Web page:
Future’s End #1
(DC – Writer: Brian Azzarello, Keith Giffen, Dan Jurgens, Jeff Lemire; Art: Keith Giffen, Patrick Zircher)
The future is here, and – spoiler alert – it’s not looking too good. That’s the situation in the dystopian future depicted in Future’s End, DC Comics’ next weekly comic book, as well as its next universe-wide (or even multiverse-wide) crossover. Unfortunately, that’s also the situation with Future’s End itself.
The issue begins with Terry McGinnis’ New 52 debut as the Batman of the far future who has traveled backwards to a point five years ahead of the current New 52 continuity. So what’s a jump ahead for readers is a leap behind for Terry. Got it? Cool.
But don’t get too excited yet, Batman Beyond fans. This Terry shows no sign of the qualities that made the 2001 TV show so great: his boyish charm, his attempts to balance family and school and supherheroing, his dorky future-slang, his crew of quirky supporting lady characters. And in place of crotchety old Bruce, Terry’s new guide-slash-verbal-sparring-partner is an artificial intelligence named A.L.F.R.E.D. Yes, Alfred Pennyworth has been Jarvis’d, but unlike with J.A.R.V.I.S. and Tony Stark, I can’t tell if A.L.F.R.E.D. and Terry actually like each other. At the very least, Terry gives the distinct impression of not wanting to be here.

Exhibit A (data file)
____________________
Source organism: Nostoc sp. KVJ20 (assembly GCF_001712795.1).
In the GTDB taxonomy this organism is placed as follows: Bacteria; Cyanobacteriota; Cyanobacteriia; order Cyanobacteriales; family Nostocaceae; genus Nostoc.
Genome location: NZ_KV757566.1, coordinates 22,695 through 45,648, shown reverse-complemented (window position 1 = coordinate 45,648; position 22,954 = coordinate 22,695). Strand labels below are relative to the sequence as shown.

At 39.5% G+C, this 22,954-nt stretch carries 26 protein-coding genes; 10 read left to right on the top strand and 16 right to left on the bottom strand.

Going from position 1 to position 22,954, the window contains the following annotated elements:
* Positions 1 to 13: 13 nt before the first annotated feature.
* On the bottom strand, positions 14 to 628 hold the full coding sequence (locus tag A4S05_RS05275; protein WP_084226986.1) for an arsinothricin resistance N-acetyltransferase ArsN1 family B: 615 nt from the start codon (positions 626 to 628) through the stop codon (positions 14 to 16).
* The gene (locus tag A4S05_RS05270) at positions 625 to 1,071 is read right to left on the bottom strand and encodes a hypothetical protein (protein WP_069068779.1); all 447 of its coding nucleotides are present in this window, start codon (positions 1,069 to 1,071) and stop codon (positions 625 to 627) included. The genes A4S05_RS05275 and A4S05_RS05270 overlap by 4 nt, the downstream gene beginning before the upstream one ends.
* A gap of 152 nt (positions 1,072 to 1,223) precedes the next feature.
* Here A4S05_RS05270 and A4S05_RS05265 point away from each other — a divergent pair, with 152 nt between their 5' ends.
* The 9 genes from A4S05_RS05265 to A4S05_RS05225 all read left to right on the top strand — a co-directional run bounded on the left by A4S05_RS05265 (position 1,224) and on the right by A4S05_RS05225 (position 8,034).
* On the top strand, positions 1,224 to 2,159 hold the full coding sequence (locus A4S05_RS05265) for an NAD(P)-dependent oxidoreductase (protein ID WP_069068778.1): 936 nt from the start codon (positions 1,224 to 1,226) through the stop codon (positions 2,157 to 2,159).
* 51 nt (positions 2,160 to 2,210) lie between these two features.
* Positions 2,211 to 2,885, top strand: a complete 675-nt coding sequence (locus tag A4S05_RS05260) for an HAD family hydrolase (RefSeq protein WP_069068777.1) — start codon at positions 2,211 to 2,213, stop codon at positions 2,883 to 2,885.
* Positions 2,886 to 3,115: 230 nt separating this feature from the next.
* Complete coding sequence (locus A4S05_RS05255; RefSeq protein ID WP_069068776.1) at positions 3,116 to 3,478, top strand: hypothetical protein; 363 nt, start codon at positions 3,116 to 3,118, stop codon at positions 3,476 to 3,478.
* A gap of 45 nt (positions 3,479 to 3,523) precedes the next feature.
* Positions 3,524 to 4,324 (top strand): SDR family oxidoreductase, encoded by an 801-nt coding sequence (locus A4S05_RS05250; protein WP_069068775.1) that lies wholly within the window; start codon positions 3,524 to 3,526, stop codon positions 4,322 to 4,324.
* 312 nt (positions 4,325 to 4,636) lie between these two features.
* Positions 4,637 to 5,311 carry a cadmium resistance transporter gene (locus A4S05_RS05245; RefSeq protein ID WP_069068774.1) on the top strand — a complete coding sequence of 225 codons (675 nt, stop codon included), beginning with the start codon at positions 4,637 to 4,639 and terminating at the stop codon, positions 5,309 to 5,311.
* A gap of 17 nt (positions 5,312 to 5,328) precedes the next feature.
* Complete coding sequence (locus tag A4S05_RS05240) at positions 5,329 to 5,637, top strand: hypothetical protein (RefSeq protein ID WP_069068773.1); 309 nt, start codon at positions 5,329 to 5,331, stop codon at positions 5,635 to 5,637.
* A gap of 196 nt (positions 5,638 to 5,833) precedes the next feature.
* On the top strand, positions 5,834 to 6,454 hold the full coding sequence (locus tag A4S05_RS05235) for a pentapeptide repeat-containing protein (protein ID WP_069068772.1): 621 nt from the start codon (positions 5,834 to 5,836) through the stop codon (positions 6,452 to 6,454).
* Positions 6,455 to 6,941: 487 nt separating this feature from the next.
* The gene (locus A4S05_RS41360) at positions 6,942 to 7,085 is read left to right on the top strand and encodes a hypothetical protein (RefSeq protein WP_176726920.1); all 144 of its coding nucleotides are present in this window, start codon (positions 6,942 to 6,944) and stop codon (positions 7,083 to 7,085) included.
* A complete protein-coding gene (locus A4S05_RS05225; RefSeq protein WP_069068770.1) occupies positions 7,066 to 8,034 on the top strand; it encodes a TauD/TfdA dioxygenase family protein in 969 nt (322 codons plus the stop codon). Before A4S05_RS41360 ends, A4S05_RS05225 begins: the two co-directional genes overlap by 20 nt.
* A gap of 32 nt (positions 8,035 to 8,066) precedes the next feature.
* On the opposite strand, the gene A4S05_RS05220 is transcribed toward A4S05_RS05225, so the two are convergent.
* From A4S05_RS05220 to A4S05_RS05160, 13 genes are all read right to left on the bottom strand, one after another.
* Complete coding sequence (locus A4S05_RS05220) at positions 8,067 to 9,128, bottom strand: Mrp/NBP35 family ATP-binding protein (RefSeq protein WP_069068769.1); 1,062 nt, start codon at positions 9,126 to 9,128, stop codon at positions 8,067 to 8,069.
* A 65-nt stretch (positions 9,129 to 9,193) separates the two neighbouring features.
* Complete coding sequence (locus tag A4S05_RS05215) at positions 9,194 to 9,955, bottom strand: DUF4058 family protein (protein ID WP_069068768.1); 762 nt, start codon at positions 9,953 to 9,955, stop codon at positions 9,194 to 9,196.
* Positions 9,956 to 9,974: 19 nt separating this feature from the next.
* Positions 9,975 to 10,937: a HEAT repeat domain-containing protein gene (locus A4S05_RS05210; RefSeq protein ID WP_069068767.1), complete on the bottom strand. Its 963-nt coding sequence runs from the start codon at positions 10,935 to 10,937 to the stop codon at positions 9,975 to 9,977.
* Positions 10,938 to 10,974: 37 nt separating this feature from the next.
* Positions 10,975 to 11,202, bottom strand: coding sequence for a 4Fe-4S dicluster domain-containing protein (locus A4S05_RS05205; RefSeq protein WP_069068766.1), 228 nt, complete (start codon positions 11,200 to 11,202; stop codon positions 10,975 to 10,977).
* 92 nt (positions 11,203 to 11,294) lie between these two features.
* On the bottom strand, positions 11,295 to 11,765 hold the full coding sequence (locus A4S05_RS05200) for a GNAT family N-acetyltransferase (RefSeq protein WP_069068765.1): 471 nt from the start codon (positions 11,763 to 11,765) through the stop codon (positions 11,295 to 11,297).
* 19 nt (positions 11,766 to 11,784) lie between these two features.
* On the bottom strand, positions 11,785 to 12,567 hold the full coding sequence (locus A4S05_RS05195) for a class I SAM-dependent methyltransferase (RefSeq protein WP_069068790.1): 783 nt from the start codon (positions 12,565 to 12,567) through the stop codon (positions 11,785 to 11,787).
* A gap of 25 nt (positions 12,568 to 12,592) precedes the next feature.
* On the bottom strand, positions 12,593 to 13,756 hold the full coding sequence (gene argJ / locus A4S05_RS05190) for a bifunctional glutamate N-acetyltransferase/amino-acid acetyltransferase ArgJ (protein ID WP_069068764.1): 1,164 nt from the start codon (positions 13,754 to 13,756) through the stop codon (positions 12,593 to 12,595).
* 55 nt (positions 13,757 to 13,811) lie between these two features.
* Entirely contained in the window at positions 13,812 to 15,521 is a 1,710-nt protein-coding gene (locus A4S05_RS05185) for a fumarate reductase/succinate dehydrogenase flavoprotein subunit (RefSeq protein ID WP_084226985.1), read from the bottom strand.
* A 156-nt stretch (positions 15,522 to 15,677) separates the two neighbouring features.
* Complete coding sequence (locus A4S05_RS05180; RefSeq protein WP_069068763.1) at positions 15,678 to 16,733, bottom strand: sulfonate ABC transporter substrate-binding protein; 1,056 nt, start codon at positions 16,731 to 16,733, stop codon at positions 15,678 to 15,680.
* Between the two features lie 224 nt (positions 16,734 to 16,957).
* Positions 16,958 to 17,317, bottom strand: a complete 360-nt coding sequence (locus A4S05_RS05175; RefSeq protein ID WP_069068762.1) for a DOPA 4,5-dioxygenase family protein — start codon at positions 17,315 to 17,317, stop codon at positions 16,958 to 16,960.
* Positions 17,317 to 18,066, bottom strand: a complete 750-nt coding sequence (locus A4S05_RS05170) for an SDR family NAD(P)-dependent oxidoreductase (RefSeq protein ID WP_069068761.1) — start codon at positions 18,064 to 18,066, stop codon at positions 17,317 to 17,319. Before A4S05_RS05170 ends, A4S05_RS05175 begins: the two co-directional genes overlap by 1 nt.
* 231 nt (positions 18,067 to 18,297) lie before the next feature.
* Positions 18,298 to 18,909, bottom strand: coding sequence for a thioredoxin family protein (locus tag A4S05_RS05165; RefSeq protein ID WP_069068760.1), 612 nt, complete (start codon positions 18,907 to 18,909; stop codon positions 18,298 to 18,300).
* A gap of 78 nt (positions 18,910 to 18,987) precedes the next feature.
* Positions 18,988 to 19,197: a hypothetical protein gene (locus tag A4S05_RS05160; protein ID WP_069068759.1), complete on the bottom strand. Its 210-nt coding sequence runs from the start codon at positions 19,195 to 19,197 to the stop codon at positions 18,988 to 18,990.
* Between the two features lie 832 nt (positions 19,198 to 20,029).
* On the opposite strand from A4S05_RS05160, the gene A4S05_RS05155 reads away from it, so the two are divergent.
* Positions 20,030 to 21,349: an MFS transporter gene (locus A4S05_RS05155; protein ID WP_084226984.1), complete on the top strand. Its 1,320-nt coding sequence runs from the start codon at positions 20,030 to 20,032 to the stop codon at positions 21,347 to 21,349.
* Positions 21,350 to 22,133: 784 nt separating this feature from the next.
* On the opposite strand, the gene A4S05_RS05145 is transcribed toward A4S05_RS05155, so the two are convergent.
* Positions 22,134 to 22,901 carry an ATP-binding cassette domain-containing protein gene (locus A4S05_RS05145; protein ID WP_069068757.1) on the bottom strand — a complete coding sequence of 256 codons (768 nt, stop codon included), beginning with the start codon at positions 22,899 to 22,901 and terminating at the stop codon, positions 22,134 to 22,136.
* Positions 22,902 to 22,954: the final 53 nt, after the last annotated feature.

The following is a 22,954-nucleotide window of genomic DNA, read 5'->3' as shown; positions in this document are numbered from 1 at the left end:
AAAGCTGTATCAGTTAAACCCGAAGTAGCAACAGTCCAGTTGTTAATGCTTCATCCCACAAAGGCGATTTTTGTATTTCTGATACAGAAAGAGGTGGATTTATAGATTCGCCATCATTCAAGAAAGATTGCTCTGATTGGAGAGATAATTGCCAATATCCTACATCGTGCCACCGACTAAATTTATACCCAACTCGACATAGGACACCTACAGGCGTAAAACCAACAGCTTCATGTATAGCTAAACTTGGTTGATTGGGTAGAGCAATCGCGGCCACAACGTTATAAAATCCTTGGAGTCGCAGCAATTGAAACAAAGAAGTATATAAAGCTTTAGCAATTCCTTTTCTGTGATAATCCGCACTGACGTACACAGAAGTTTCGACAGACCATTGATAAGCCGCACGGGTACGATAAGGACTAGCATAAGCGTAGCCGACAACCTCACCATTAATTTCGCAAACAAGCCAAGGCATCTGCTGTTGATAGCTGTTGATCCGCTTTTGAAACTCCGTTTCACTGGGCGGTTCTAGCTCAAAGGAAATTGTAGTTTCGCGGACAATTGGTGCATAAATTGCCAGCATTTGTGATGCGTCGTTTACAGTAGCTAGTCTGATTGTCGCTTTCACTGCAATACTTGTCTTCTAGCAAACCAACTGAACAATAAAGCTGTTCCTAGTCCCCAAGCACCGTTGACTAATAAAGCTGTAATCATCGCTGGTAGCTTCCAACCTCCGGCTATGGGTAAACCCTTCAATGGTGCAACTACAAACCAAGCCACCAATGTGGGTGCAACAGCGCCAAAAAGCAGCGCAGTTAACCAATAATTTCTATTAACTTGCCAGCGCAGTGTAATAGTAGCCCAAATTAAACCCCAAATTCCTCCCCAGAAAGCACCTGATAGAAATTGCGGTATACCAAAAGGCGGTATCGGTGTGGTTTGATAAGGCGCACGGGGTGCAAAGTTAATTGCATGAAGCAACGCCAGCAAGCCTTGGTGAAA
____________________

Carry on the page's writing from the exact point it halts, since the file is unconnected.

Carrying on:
The book then jumps to a space station called Stormwatch, whose crew includes Jack Hawksmoor, the Engineer, Mermaid, Hawkman and Apollo and Midnighter. The crew of the station actually seem to like each other, so of course they’re killed instantly, and we move on to another character: Grifter.
I’ll admit I know almost nothing about Grifter except that his mask looks very improbable and he had a solo book at the beginning of the New 52 that was quickly canceled, which tells me most of Future’s End‘s readers are in the same boat I am. When we catch up with Grifter, he’s gunning down an innocent-looking nuclear family, ending with a cute little girl who turns out to be an alien in disguise. Nice use of a female body to signify both unquestionable innocence and eldritch horror, Future’s End!